Federal securities laws classify investment companies into three different categories -- mutual funds, closed-end companies and unit investment trusts. Most investors have some familiarity with mutual funds, but the closed-end fund or company rarely even gets a head nod of respect from the average investor. Closed-end funds offer some advantages (and disadvantages) over their open-end fund cousins.
Why Mutual Funds?
Investment companies, whether a mutual fund or closed-end company, offer the investor (especially the small investor) the opportunity to invest in a very wide and diverse number of companies. Mutual funds have professional fund managers that manage the content of the fund’s investment portfolio. Most mutual funds sell their shares continuously, but on occasion a fund will stop selling its shares if it feels its assets under management have reached a threshold. (See references 1.)
The vast majority of mutual funds function as open-end funds. Open-end funds have an unlimited amount of shares to sell. In other words, if your buddy tells you about an open-end mutual fund that’s performing well you can immediately buy shares of the fund because it always has shares available to trade. When you’re ready to sell or redeem the shares, you sell them back to the mutual fund. Shares of an open-end fund trade at something called net-asset value or NAV. To calculate NAV, the mutual fund totals up all of the assets it owns, subtracts the fund managers’ salaries and any other liabilities and it divides that number by the total number of shares outstanding. NAV gets calculated at the end of each trading day. (See references 2.)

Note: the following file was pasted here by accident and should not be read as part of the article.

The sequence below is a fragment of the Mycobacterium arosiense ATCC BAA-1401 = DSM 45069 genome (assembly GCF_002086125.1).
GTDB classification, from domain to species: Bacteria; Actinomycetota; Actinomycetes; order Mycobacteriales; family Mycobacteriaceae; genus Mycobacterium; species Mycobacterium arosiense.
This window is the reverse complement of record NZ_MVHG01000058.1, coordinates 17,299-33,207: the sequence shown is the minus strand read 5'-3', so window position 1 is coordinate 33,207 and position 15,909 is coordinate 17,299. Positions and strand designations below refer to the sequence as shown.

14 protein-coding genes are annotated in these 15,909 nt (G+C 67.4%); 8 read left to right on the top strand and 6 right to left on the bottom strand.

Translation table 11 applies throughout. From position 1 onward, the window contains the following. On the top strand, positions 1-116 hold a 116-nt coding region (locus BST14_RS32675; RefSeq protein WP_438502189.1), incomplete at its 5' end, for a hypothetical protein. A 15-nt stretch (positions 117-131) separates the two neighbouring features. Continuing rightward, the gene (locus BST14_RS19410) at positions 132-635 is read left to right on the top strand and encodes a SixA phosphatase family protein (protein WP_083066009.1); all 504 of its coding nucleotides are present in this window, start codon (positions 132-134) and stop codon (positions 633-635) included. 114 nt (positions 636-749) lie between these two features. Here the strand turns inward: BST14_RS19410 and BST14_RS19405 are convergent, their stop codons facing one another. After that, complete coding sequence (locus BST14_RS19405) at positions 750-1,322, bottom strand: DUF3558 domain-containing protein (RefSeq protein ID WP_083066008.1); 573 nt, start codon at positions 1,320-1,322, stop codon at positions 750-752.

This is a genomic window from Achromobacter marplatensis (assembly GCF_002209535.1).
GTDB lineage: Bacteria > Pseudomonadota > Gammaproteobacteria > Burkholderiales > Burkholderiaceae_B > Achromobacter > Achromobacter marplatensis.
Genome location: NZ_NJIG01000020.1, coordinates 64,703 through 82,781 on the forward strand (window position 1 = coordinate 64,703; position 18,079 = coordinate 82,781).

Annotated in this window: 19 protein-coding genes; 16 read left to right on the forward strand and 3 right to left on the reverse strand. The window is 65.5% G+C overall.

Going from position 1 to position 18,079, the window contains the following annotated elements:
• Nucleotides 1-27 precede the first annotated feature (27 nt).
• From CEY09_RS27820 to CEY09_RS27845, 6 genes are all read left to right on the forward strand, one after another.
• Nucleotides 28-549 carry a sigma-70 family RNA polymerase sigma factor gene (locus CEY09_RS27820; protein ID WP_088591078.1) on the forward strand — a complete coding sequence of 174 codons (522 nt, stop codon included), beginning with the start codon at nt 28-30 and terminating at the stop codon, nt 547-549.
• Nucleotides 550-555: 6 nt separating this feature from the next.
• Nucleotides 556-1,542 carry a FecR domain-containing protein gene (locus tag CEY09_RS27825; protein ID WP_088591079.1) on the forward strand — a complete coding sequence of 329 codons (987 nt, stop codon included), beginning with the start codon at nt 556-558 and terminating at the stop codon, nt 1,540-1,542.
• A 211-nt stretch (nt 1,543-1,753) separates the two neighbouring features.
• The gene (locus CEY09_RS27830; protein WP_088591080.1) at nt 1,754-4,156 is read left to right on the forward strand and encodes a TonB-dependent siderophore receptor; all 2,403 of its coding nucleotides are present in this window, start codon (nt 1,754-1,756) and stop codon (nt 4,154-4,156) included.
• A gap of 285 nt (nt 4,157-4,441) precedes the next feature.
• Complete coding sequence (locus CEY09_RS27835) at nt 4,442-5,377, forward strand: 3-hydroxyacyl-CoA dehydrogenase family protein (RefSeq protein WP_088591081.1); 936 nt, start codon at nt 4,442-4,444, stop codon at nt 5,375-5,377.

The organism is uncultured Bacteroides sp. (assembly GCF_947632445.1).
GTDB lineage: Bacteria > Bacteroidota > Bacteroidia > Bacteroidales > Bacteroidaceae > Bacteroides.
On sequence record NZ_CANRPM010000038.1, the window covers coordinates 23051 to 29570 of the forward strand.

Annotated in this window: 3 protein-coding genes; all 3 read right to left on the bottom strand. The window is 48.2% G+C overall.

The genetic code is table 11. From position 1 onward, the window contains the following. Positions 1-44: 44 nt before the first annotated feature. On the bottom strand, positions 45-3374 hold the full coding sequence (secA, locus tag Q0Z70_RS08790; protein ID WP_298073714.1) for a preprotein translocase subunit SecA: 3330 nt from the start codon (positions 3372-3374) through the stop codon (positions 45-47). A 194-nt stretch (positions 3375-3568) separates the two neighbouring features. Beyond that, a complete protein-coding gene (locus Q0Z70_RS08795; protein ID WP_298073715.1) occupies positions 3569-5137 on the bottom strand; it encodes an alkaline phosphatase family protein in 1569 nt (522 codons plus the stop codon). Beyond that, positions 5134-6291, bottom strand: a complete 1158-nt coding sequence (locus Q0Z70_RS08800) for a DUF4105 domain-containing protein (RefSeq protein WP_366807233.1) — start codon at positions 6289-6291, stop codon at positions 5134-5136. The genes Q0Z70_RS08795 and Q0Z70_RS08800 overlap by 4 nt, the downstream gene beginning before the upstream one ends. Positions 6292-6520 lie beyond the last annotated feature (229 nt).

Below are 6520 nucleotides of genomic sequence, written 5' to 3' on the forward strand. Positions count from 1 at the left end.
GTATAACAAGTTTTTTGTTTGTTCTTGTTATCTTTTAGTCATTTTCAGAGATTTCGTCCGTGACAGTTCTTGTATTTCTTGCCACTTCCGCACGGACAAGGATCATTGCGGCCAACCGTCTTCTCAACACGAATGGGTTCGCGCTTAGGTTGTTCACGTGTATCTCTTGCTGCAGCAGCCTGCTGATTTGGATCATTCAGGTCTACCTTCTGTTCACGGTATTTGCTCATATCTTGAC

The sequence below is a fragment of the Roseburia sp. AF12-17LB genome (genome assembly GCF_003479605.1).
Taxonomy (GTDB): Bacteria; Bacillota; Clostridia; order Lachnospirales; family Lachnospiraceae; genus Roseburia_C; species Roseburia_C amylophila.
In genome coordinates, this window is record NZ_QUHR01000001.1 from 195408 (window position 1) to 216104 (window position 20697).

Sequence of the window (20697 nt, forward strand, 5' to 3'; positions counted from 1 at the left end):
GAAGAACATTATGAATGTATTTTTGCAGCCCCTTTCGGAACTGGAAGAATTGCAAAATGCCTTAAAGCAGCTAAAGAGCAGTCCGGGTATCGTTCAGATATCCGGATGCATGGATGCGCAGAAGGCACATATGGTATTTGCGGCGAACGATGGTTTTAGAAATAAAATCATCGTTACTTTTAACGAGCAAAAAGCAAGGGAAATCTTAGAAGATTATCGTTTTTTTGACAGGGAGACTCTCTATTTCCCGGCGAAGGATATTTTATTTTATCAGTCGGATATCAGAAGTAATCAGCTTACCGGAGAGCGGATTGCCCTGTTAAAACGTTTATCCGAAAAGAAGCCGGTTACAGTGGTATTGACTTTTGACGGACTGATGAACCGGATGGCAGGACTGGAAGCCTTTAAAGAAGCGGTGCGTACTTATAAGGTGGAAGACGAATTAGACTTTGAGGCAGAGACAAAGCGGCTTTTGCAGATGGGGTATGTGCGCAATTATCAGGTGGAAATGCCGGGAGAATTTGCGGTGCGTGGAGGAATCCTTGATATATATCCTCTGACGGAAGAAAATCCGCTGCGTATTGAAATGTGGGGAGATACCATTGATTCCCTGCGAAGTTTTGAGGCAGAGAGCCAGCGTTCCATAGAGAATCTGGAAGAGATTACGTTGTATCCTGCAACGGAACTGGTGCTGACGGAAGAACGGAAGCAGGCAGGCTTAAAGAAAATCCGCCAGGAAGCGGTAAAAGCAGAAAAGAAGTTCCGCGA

This type of investment company is legally called a closed-end company. While an open-end mutual fund always has shares available to sell, the closed-end company only has a fixed amount of shares to sell. It sells these shares in an initial public offering (IPO) and the secondary market (regular trading on the NYSE or the NASDAQ exchange) trades these shares after the IPO. Also, the price of closed-end shares can fluctuate from their net-asset value. Unlike open-end mutual fund shares, closed-end shares are not redeemable. The fund does not have to buy back shares from its investors. (See references 3.)
Most open-end mutual funds make investments in securities that offer a great deal of liquidity. In other words, they invest in things that allow them to quickly sell and receive cash from the sell of the securities. This allows the open-end fund to redeem shares and pay the proceeds to the investor within seven days. Closed-end funds trade in more illiquid securities; securities that typically cannot get sold at NAV within seven days. For this reason closed-end funds are not redeemable to the investor.
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